Monday, February 24, 2014

Wind-Wild Dog by Barbara M. Joosse

Illustrated by Kate Kiesler. 40 p., Holt, 2006. Some children who are adopted, particularly at relatively older ages, may experience mixed feelings about their connection and belonging with their new family. In the life of a sled dog, this story provides a metaphor for this experience. Ziva is the last puppy to be adopted from her litter, at least partly because they’re spooked by her having one brown eye and one blue one. But she is finally adopted by the Man, who is kind and gentle to her. He has some of the wildness that Ziva experiences in herself, and he understands her wildness. When Ziva is ready to train, she finds that she loves pulling weight. But still, she sometimes wants to run wild. One day, Ziva helps to pull a sled for the first time. At a rest stop, runs off into the snow, delighting in her strength. She meets a wolf, and as she smells its fur, she smells her own fur too, and realizes that she smells wild, but also smells like the Man. She misses him, and runs back to him, to a loving reunion with him. Expressively illustrated with oil paintings in brown and blue tones, this story offers empathy with the mixed feelings that some adopted children may experience, and a model for resolution. Ages 4-8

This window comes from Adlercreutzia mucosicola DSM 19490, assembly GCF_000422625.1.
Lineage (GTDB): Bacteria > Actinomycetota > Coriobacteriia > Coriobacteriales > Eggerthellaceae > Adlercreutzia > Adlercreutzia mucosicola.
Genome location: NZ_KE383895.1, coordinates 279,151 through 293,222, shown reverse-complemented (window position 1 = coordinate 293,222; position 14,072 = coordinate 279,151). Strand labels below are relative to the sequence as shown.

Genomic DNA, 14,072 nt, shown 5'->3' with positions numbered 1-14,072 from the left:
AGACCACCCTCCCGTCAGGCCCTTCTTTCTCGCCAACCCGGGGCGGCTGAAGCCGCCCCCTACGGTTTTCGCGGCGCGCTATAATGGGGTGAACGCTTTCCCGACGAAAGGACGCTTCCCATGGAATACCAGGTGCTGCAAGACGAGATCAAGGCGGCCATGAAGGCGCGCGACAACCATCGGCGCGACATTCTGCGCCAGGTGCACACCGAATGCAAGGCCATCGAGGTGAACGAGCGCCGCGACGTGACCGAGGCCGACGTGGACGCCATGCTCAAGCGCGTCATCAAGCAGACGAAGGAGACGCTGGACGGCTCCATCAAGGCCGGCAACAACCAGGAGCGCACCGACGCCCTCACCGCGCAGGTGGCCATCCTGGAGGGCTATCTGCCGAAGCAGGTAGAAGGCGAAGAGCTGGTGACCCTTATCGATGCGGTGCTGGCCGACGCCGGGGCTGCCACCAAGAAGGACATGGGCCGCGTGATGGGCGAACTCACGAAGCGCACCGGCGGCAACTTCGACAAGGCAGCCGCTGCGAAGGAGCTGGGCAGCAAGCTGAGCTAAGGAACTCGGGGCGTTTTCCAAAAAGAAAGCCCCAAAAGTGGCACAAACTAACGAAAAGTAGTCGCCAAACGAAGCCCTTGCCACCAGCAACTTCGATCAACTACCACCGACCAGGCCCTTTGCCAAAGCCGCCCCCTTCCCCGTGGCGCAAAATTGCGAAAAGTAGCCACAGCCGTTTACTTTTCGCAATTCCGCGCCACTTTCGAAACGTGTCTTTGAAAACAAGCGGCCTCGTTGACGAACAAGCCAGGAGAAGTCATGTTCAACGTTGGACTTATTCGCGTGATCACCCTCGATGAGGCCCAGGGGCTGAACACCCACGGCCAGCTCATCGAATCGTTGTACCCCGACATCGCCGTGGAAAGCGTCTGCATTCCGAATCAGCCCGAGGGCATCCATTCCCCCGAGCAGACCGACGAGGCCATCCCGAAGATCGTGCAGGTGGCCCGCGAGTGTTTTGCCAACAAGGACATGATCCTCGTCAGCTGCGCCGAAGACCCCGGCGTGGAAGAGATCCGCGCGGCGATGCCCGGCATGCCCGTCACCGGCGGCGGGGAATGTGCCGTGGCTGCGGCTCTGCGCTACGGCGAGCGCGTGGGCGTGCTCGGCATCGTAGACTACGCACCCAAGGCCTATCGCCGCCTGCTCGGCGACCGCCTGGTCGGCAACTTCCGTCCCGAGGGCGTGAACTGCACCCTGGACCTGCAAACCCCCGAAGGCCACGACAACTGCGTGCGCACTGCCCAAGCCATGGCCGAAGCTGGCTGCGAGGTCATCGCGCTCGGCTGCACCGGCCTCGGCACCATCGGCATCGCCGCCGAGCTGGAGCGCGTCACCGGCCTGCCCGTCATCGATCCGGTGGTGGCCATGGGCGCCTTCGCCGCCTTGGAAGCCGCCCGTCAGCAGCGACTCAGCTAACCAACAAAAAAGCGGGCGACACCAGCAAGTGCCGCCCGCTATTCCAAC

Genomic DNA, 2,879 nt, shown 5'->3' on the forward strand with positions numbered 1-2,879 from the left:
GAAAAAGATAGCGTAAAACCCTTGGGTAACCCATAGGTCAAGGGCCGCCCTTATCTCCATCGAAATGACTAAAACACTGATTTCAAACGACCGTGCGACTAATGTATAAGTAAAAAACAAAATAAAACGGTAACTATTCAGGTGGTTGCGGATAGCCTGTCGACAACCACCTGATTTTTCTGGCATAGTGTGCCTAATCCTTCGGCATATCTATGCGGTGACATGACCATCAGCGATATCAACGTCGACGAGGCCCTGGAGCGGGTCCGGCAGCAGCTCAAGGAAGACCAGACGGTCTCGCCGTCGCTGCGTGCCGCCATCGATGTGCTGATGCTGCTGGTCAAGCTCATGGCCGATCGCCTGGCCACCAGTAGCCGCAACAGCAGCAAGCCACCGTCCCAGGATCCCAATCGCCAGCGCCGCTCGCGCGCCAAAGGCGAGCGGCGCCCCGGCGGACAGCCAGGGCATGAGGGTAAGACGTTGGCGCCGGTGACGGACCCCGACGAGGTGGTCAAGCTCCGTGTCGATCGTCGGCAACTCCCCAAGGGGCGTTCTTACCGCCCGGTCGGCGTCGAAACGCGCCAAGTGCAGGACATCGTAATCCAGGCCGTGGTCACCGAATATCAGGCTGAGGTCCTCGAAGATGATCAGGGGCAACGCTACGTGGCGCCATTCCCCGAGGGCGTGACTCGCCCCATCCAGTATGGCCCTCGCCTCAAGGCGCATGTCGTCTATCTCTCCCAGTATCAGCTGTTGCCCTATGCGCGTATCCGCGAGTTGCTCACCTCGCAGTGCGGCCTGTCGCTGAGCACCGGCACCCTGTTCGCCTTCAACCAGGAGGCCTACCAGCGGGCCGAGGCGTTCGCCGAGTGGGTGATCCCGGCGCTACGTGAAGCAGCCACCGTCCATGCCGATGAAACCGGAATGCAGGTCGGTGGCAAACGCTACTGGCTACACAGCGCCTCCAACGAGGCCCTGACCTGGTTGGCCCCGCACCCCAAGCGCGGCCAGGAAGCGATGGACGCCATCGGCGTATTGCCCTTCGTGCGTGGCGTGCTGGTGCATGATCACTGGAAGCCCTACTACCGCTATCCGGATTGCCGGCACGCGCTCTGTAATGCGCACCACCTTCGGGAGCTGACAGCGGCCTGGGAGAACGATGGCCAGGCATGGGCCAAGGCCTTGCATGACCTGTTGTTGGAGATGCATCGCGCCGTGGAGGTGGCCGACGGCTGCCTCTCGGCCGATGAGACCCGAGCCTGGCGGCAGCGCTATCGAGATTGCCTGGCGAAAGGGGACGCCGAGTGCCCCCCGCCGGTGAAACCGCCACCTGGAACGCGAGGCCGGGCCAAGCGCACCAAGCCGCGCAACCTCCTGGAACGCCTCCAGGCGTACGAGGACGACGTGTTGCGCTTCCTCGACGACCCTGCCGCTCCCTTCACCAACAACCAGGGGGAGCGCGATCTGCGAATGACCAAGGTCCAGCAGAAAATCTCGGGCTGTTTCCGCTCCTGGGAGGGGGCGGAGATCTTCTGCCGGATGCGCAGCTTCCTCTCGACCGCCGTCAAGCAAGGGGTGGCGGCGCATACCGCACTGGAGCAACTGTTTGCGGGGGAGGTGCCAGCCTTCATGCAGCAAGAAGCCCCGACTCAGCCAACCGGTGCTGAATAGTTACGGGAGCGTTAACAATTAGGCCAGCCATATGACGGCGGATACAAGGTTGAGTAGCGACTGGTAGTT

Monday, February 17, 2014

My Father is in the Navy by Robin McKinley

Illustrated by Martine Gourbault. 24 p., Greenwillow, 1992. When your parent has been away for so long that you don't remember him, homecoming can be confusing. Sara knows that her daddy is in the Navy, and her mother talks about him and reads her Daddy's letters to her. Sara knows she's supposed to say goodnight to a picture of him every night, but she doesn't remember him. When it's time for him to come home, all the excitement around her perplexes her. But when Daddy asks Sara to say hello to him, she finds that she remembers him after all. With its softly colored illustrations, this story offers empathy to children whose parents have been away for longer than they can remember. Ages 4-6

Monday, February 10, 2014

A Cat and a Dog/Un Gato y un Perro by Claire Masurel